Goldman Sachs Stock May Languish as 1MDB Questions Remain
There’s probably little Goldman can say to soothe investor fears that a full-blown investigation with fines is possible, Keefe, Bruyette & Woods analyst Brian Kleinhanzl wrote in a note. Recent developments confirm that concerns about the scandal “are more than just noise,” he said. The potential financial impact and reputational damage are “nearly impossible to quantify at this point in time,” while the $600 million in fees the bank earned from work completed for 1MDB “is certainly at risk.”
The stock valuation may stay “depressed” until Goldman reveals more information; “the ultimate question is who knew what and when regarding 1MDB and that question remains open ended for now.” Goldman shares were down 0.5 percent in pre-market trading at 8:25 a.m. New York time.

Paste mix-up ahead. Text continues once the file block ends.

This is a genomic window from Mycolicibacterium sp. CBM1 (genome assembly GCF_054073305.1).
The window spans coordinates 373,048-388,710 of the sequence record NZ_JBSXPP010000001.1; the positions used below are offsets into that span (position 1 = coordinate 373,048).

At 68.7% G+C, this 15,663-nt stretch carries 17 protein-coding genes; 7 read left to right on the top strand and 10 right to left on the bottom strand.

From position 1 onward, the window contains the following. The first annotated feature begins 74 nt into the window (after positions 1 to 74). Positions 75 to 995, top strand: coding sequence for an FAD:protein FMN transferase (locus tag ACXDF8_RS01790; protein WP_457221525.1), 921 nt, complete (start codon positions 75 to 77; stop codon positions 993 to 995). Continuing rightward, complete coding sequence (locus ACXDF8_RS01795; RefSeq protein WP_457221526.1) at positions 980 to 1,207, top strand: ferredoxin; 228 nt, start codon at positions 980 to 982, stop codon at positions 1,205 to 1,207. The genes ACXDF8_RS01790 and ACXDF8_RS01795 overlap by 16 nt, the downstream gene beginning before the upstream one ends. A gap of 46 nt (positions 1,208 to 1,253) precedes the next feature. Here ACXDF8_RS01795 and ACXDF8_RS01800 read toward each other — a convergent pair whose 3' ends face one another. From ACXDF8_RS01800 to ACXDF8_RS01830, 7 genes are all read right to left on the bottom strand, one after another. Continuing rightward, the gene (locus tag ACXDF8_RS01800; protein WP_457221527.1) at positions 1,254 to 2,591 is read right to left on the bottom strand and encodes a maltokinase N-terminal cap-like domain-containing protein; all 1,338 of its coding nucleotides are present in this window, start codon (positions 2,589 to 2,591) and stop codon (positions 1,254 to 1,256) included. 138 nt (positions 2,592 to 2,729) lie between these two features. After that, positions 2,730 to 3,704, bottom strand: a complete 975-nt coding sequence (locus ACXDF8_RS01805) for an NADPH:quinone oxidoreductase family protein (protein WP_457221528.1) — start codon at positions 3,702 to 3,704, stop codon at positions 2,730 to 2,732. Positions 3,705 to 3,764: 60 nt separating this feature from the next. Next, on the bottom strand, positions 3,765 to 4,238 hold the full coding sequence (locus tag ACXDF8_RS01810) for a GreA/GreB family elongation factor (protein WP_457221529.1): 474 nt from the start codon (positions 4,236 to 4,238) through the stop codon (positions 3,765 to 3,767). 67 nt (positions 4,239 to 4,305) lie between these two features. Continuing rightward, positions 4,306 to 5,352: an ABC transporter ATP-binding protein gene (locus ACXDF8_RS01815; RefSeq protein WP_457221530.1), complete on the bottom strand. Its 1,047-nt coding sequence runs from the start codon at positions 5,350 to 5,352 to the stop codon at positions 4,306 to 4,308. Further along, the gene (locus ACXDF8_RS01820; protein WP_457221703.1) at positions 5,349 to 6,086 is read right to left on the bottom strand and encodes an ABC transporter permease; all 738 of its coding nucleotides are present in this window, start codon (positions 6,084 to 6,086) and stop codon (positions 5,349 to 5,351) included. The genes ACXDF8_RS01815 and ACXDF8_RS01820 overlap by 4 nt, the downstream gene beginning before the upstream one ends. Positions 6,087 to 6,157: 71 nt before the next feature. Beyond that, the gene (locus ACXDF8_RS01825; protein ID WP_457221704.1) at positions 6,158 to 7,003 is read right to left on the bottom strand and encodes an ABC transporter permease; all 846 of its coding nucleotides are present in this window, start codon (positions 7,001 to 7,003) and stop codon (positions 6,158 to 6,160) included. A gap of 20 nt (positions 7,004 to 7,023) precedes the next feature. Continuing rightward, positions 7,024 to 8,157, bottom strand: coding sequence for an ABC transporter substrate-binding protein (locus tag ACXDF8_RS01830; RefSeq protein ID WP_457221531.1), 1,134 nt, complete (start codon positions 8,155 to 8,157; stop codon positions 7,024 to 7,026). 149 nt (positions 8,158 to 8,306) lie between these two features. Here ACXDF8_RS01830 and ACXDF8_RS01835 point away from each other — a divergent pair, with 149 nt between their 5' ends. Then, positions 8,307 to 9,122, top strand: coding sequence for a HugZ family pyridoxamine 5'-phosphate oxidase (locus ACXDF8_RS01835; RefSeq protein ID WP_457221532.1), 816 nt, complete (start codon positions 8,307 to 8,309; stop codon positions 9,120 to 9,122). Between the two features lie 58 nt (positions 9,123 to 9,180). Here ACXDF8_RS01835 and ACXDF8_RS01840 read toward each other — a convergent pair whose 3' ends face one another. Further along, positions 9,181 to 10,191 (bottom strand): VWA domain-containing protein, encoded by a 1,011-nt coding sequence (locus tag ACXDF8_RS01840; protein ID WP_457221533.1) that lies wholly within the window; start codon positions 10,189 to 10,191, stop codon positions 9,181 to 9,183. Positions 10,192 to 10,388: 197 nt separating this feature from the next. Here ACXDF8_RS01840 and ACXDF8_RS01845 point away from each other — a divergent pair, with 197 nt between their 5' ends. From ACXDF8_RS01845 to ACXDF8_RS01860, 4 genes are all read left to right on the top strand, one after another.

Bernstein analyst Christian Bolu estimates Goldman may see a “financial hit” of $600 million to $2 billion from the 1MDB scandal, which would be “meaningful,” but “ultimately manageable for Goldman and well below” the $7 billion of lost market cap in the past two days. Bolu flagged longer-term questions including control failures and how much they might cost to remedy, along with the“future appetite to conduct business in emerging markets.”
Bolu is less worried about some other investor concerns, including regulatory sanctions in addition to fines, such as a “Wells Fargo style clampdown on growth.” He isn’t worried about a pause on Goldman’s share buyback, either, as it has ample capital flexibility, and is staying “bullish on the fundamentals,” particularly as Goldman’s new management team aims for faster-growing verticals.
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